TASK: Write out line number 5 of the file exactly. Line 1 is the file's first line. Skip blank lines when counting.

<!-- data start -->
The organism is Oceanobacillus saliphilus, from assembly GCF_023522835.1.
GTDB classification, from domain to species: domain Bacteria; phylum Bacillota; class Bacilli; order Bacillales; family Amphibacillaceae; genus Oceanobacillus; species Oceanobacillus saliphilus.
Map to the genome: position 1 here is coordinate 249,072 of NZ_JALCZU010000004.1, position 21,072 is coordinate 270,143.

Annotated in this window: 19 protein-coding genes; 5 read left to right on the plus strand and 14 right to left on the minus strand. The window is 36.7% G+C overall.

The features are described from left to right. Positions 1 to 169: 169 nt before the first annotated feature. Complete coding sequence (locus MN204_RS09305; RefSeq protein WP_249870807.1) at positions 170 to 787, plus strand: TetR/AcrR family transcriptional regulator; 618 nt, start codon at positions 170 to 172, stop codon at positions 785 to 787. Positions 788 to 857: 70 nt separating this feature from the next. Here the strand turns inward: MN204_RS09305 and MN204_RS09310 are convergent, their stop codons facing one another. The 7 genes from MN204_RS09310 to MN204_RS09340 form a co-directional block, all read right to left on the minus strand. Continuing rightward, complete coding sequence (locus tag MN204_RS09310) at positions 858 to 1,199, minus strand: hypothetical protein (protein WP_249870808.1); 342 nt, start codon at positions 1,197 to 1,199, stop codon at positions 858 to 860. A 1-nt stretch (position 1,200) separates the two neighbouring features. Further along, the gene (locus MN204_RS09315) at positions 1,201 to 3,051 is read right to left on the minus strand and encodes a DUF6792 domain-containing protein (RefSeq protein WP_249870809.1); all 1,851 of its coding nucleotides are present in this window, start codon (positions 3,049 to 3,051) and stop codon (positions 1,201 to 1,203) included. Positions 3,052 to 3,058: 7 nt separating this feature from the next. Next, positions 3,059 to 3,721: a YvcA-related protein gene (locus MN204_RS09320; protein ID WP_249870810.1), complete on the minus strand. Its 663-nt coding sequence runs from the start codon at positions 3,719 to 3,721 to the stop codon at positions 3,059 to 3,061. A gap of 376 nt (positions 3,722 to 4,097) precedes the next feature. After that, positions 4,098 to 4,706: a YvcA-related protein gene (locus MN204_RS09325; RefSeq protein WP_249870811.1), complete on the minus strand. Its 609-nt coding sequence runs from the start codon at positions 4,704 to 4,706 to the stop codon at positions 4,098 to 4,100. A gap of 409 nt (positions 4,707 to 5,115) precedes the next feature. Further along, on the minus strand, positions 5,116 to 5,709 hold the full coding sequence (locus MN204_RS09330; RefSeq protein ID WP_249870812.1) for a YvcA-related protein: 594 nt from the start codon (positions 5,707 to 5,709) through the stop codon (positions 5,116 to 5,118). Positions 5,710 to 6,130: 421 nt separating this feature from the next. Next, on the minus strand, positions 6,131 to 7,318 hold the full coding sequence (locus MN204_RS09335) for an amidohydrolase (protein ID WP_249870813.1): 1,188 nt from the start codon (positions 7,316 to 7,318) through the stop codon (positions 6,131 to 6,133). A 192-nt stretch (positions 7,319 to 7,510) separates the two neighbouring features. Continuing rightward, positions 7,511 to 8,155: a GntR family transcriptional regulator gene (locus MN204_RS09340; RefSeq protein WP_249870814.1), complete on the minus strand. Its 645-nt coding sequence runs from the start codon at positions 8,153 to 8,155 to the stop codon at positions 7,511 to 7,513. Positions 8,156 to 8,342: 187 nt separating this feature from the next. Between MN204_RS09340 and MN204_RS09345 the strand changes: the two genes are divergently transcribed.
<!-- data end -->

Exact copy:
The features are described from left to right. Positions 1 to 169: 169 nt before the first annotated feature. Complete coding sequence (locus MN204_RS09305; RefSeq protein WP_249870807.1) at positions 170 to 787, plus strand: TetR/AcrR family transcriptional regulator; 618 nt, start codon at positions 170 to 172, stop codon at positions 785 to 787. Positions 788 to 857: 70 nt separating this feature from the next. Here the strand turns inward: MN204_RS09305 and MN204_RS09310 are convergent, their stop codons facing one another. The 7 genes from MN204_RS09310 to MN204_RS09340 form a co-directional block, all read right to left on the minus strand. Continuing rightward, complete coding sequence (locus tag MN204_RS09310) at positions 858 to 1,199, minus strand: hypothetical protein (protein WP_249870808.1); 342 nt, start codon at positions 1,197 to 1,199, stop codon at positions 858 to 860. A 1-nt stretch (position 1,200) separates the two neighbouring features. Further along, the gene (locus MN204_RS09315) at positions 1,201 to 3,051 is read right to left on the minus strand and encodes a DUF6792 domain-containing protein (RefSeq protein WP_249870809.1); all 1,851 of its coding nucleotides are present in this window, start codon (positions 3,049 to 3,051) and stop codon (positions 1,201 to 1,203) included. Positions 3,052 to 3,058: 7 nt separating this feature from the next. Next, positions 3,059 to 3,721: a YvcA-related protein gene (locus MN204_RS09320; protein ID WP_249870810.1), complete on the minus strand. Its 663-nt coding sequence runs from the start codon at positions 3,719 to 3,721 to the stop codon at positions 3,059 to 3,061. A gap of 376 nt (positions 3,722 to 4,097) precedes the next feature. After that, positions 4,098 to 4,706: a YvcA-related protein gene (locus MN204_RS09325; RefSeq protein WP_249870811.1), complete on the minus strand. Its 609-nt coding sequence runs from the start codon at positions 4,704 to 4,706 to the stop codon at positions 4,098 to 4,100. A gap of 409 nt (positions 4,707 to 5,115) precedes the next feature. Further along, on the minus strand, positions 5,116 to 5,709 hold the full coding sequence (locus MN204_RS09330; RefSeq protein ID WP_249870812.1) for a YvcA-related protein: 594 nt from the start codon (positions 5,707 to 5,709) through the stop codon (positions 5,116 to 5,118). Positions 5,710 to 6,130: 421 nt separating this feature from the next. Next, on the minus strand, positions 6,131 to 7,318 hold the full coding sequence (locus MN204_RS09335) for an amidohydrolase (protein ID WP_249870813.1): 1,188 nt from the start codon (positions 7,316 to 7,318) through the stop codon (positions 6,131 to 6,133). A 192-nt stretch (positions 7,319 to 7,510) separates the two neighbouring features. Continuing rightward, positions 7,511 to 8,155: a GntR family transcriptional regulator gene (locus MN204_RS09340; RefSeq protein WP_249870814.1), complete on the minus strand. Its 645-nt coding sequence runs from the start codon at positions 8,153 to 8,155 to the stop codon at positions 7,511 to 7,513. Positions 8,156 to 8,342: 187 nt separating this feature from the next. Between MN204_RS09340 and MN204_RS09345 the strand changes: the two genes are divergently transcribed.